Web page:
This is true as far as it goes. To definitively prove they are damaging would require more work — empirical studies to be precise. But the computer studies conducted thus far give us good reasons to suspect the mutations were damaging. The ironic thing is I have seen comments online saying that programs like PolyPhen-2 are used because they are often right. On the other hand, some have said PolyPhen-2 is trained on human data and polar bears are different. (Their APOB proteins are 79 percent identical and 88 percent similar according to BLAST, so not that different. I am willing to bet the structural alignment is excellent.) PolyPhen-2 reportedly has a good track record, so it seems unlikely PolyPhen-2 would get it wrong five out of five times.

Then I have seen comments saying that the results are untrustworthy. I must say that the people making the last kind of comment probably had Behe’s name attached to that word  untrustworthy.  To toss out a whole methodology that has been used successfully by many, just because you don’t like the results of one study as interpreted by one man, is simply scurrilous. And as Behe himself has said, if a tool is reliable until Behe relies on it, the problem is not with the tool or with Behe.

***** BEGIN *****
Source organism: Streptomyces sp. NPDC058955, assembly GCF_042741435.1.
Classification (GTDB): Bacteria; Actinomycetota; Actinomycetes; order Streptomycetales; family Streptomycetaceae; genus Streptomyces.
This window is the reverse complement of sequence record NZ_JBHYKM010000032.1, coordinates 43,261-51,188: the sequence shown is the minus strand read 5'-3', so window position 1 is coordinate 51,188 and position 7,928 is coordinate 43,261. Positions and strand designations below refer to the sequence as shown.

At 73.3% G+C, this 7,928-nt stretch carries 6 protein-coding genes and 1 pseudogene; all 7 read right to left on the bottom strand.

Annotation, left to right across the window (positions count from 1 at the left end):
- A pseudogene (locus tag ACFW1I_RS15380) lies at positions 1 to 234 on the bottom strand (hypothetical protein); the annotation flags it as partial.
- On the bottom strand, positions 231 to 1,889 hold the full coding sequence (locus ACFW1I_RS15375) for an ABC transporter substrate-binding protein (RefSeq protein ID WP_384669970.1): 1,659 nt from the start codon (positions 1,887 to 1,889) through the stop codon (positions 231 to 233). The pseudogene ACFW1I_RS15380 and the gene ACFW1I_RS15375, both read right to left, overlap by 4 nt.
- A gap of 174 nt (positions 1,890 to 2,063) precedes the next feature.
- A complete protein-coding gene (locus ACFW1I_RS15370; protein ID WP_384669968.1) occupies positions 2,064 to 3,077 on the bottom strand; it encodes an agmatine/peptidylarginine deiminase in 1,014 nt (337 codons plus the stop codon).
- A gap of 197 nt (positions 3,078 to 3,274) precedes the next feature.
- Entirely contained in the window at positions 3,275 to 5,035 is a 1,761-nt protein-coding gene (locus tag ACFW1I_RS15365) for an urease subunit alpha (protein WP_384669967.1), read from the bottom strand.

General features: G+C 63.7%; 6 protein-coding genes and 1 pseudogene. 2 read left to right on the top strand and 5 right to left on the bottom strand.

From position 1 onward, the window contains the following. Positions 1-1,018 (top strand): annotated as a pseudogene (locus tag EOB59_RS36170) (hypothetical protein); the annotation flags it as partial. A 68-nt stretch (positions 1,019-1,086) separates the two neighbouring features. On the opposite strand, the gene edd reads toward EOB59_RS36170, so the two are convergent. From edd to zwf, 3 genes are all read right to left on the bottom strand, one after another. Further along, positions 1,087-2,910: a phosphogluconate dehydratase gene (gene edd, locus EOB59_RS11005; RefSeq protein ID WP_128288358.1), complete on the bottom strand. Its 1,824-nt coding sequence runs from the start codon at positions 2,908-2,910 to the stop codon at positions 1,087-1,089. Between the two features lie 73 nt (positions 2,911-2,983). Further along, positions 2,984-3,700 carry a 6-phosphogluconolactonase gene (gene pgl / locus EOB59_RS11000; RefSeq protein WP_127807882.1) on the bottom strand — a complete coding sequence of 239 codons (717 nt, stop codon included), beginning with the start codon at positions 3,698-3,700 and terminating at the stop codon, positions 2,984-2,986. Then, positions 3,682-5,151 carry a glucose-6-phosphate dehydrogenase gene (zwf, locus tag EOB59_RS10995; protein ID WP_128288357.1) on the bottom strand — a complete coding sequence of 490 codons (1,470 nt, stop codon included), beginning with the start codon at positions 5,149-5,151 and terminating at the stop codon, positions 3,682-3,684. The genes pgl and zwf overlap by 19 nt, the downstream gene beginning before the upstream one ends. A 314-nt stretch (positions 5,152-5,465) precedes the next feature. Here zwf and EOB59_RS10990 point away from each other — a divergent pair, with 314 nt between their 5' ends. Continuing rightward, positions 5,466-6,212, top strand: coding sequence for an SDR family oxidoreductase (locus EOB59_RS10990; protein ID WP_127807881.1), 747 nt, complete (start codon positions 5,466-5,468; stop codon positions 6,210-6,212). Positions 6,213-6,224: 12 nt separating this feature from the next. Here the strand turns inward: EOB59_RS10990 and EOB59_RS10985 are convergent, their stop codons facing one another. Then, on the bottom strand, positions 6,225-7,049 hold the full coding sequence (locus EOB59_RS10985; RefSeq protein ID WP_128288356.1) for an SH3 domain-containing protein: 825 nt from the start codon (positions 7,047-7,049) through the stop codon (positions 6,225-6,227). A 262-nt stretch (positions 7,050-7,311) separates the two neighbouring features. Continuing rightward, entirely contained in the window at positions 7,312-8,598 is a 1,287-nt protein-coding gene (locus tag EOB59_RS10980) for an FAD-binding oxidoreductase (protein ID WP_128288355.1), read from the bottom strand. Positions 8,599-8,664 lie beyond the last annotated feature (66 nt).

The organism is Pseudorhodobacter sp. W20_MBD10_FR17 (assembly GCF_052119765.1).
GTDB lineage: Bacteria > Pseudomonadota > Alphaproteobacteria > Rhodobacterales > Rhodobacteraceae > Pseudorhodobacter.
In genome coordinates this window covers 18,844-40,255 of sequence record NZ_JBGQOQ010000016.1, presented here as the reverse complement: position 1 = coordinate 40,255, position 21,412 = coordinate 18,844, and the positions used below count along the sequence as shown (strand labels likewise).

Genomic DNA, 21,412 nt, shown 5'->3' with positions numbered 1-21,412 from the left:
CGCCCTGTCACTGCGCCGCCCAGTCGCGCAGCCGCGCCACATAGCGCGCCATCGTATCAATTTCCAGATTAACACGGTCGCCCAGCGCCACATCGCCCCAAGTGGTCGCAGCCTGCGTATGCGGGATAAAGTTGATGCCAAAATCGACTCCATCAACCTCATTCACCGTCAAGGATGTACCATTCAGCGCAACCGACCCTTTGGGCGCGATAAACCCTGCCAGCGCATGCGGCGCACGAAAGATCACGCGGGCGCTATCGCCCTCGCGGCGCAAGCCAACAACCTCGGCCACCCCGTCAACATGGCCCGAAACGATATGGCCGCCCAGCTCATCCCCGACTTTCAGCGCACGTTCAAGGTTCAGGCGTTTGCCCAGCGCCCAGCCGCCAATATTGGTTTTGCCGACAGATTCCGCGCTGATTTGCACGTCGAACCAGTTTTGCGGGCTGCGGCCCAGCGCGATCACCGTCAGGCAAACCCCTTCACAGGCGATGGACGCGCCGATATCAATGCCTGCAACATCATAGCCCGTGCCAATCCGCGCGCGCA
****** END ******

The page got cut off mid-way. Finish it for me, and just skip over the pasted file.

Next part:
You’ve got to be joking, dear Liza, dear Liza

A Critic Equivocates

Yet another critic has said that PolyPhen-2 cannot predict damage but only change in function. This is an equivocation. Anything new, including damage, results in a change in function. However, the program can only infer whether mutated amino acids are neutral or damaging in a given position, based on whether they are likely to be disrupting to their protein’s structure or chemistry, or not. It cannot predict benefit or improvement. In addition, the databases being used were based on known disease-causing mutations. Disruption, damage, or “benign” as they called it (meaning neutral, harmless), not a beneficial change in function, were the only outcomes. “Change in function” thus obscures and diverts from the point, which I think was the point of the “change.”

The only way to know if these mutations enhance or improve the biochemical function of APOB is to test them. And that requires some really scary experiments (picture a tranquilized polar bear female being implanted with an engineered embryo), or developing another animal model.